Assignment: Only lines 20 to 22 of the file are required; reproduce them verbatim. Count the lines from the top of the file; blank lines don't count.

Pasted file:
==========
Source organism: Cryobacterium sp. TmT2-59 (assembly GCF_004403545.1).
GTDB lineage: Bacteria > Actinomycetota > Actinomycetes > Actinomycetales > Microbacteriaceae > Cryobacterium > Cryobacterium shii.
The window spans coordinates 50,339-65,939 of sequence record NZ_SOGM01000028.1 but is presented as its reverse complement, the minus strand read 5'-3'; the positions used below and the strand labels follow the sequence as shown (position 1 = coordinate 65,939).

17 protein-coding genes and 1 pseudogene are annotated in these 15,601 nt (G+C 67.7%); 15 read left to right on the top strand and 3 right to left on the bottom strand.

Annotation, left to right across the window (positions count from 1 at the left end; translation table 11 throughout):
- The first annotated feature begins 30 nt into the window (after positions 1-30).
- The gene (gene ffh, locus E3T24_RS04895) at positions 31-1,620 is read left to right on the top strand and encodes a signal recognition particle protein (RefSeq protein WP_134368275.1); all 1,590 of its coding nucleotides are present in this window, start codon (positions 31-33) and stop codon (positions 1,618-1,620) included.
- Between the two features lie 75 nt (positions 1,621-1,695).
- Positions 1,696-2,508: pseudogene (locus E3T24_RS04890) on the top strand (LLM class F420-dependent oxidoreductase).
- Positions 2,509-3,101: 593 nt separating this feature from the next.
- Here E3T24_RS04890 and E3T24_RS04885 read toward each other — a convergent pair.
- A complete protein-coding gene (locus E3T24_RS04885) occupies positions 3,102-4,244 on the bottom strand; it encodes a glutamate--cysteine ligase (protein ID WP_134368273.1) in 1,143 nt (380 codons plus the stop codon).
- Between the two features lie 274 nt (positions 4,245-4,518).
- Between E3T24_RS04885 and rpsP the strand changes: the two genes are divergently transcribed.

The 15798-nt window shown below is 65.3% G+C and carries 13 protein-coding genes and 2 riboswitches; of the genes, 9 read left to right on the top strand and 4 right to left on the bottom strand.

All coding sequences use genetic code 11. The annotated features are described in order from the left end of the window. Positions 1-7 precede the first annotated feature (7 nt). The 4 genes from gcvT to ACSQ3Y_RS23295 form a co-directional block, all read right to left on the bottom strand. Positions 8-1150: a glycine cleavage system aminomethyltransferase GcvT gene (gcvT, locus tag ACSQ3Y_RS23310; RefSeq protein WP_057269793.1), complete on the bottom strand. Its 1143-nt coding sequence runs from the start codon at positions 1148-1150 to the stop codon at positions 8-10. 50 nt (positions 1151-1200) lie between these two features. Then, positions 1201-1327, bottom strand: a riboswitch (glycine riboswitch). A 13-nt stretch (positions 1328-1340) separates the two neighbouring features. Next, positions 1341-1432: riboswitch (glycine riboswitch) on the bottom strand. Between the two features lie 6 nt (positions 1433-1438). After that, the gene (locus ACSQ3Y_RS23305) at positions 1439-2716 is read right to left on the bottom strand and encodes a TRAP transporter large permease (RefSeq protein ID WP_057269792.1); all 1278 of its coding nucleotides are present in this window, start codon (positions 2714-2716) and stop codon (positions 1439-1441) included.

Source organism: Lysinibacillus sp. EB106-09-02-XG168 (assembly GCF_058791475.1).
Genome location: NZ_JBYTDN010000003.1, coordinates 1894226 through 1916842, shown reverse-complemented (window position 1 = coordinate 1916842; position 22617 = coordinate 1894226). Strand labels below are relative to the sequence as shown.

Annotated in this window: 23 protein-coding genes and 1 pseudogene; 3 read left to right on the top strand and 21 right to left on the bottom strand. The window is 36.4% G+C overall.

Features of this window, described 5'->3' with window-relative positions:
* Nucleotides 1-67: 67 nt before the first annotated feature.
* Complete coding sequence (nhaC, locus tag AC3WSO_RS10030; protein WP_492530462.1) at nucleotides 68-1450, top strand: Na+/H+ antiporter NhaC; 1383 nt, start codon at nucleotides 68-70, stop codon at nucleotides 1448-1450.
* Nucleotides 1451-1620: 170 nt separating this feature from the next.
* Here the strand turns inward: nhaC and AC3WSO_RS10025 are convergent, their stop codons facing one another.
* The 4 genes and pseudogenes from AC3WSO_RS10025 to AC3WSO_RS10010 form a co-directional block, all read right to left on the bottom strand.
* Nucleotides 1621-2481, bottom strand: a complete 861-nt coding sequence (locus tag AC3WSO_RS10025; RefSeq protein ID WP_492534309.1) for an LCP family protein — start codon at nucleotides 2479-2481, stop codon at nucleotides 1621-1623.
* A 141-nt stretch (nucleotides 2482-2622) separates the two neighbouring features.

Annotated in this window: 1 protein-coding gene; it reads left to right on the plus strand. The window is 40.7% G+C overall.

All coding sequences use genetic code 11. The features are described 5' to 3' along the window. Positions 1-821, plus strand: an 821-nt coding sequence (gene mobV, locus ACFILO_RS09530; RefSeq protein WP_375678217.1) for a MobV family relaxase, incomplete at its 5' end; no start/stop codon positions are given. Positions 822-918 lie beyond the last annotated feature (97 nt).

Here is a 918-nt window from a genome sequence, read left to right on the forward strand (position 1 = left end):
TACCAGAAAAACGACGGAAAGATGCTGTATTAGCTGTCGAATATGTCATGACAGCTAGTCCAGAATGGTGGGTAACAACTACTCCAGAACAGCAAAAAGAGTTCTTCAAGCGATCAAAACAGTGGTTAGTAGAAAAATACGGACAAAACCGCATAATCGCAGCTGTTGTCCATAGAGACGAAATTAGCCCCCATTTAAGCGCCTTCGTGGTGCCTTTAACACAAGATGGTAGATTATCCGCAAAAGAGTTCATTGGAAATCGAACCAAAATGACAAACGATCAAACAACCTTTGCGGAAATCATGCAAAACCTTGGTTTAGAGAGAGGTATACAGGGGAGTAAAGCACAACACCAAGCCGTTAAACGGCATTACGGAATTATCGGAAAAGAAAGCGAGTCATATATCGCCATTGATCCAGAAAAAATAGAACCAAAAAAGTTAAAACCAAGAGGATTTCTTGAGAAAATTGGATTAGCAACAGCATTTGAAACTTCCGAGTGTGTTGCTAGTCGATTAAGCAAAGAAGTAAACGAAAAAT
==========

Features of this window, described 5'->3' with window-relative positions:
* Nucleotides 1-67: 67 nt before the first annotated feature.
* Complete coding sequence (nhaC, locus tag AC3WSO_RS10030; protein WP_492530462.1) at nucleotides 68-1450, top strand: Na+/H+ antiporter NhaC; 1383 nt, start codon at nucleotides 68-70, stop codon at nucleotides 1448-1450.